With Across The Universe, Beth Revis brought brand new life to the idea of a generation ship sailing through space past living memory. She also gave a new spin to all of young-adult science fiction's dystopian obsessions. But now, the third book in the trilogy, Shades of Earth, is out today — and she faces her biggest challenge: creating a brand new alien planet. Elder and Amy are coming to their new home.
Here, in an exclusive article for io9, Revis explains just why creating a new planet was so hard — and shares three strategies that helped her to cope.
When I first came up with the idea of Across the Universe, my New York Times bestselling debut, I didn't think about the consequences of writing a SF trilogy set aboard a generational spaceship.
Specifically, I neglected to consider just how difficult it would be to write the third and final book, where the characters actually get off the spaceship and set foot on an entirely new planet.
When I started writing Shades of Earth last year, I realized just how vast the task I'd set before myself was. One thing I've been adamant about from the inception of the novels was that my characters really were going to a different world. I was not going to pull a Planet of the Apes. But in doing so, I had to develop a whole new world from scratch.
In writing Shades of Earth (and re-writing it twice!), I did come up with some methods that worked well.
This is actually a philosophy that I went into when I started the first novel and my setting was a spaceship and not a new planet. A long time ago — so long ago that I don't remember where I first heard this advice — someone said that the best way to write SF was to give one telling detail rather than a page of description. The example used in the advice was to say that the door "zipped open automatically" — which shows that the door is electronic and modern rather than a traditional door you pull open. In those three words you do more than a page of detail could, and you bring in the world's differences seamlessly.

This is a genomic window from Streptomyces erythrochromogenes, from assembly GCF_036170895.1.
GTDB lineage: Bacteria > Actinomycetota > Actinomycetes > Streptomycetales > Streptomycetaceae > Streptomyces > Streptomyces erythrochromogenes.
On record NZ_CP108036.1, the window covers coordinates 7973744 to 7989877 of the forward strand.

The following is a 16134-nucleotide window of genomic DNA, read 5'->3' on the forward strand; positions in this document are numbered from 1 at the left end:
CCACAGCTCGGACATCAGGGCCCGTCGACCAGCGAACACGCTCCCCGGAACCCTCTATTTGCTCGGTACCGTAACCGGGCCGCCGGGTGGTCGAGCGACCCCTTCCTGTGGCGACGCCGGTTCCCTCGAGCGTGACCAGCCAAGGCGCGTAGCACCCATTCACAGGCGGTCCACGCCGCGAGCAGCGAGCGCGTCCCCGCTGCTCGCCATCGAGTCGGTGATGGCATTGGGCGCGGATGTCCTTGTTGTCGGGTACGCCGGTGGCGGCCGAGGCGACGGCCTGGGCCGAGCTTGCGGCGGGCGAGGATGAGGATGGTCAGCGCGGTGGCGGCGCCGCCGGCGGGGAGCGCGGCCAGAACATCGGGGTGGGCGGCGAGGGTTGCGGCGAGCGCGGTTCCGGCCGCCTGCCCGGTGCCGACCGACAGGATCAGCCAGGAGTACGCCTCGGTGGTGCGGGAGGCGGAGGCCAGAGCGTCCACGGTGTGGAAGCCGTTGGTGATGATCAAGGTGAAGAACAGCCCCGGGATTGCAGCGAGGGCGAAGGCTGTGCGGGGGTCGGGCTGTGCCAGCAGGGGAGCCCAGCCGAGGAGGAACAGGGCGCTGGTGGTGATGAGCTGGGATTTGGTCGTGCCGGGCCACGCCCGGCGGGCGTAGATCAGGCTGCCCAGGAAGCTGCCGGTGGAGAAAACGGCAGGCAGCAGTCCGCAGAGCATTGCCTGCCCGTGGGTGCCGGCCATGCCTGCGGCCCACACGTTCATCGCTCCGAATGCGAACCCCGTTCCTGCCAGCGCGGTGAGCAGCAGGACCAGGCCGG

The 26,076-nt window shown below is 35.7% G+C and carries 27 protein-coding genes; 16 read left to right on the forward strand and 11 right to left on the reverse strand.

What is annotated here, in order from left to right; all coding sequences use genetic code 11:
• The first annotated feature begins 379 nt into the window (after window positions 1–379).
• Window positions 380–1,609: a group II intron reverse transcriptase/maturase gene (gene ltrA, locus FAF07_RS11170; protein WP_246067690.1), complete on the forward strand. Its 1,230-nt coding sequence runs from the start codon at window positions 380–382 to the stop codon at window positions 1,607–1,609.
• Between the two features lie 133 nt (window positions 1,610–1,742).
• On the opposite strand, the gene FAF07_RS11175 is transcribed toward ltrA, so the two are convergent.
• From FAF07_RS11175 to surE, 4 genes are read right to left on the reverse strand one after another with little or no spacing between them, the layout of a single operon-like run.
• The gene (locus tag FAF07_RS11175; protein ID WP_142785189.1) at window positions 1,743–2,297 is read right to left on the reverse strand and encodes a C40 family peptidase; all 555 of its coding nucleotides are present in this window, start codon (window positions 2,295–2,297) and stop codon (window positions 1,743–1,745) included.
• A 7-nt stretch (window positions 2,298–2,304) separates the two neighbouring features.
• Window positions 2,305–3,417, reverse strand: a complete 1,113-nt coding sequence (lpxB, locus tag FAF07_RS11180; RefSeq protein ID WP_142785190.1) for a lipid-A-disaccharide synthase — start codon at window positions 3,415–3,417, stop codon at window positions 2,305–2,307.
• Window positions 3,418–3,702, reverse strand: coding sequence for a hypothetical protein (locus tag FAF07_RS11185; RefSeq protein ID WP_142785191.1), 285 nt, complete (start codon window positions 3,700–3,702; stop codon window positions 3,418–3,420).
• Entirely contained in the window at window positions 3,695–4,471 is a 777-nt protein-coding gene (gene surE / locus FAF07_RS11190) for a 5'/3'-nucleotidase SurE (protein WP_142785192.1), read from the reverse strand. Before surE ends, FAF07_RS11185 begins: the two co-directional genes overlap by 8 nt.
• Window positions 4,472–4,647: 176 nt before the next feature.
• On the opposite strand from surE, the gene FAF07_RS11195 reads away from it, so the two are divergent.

This writing advice became my lifeline while writing the details of Centauri-Earth, the planet my characters arrive at. Rather than cramming every possible detail I could onto each page, I wrote a few specifics as they directly relate to the characters. The advantage to this is that the reader then takes the small, specific details are included, and extrapolate them far further than any writer could.
The reader's imagination is always more powerful than the text.
While I might be relying on a few specific details to carry the alien-ness of my world into the reader's imagination, I definitely needed to have a springboard to create these details.
For this, I picked the details about Earth that I find fascinating, and expanded them. For example, I've always found bioluminescence to be an amazing bit of science. Images of bioluminescent plankton in water, such as at Vieques, Puerto Rico had a huge influence on my writing. Taking knowledge of how bioluminescence works and adding that to a world where I got to invent my own rules (and add new elements to the periodic table) created a whole new plot line in Shades of Earth.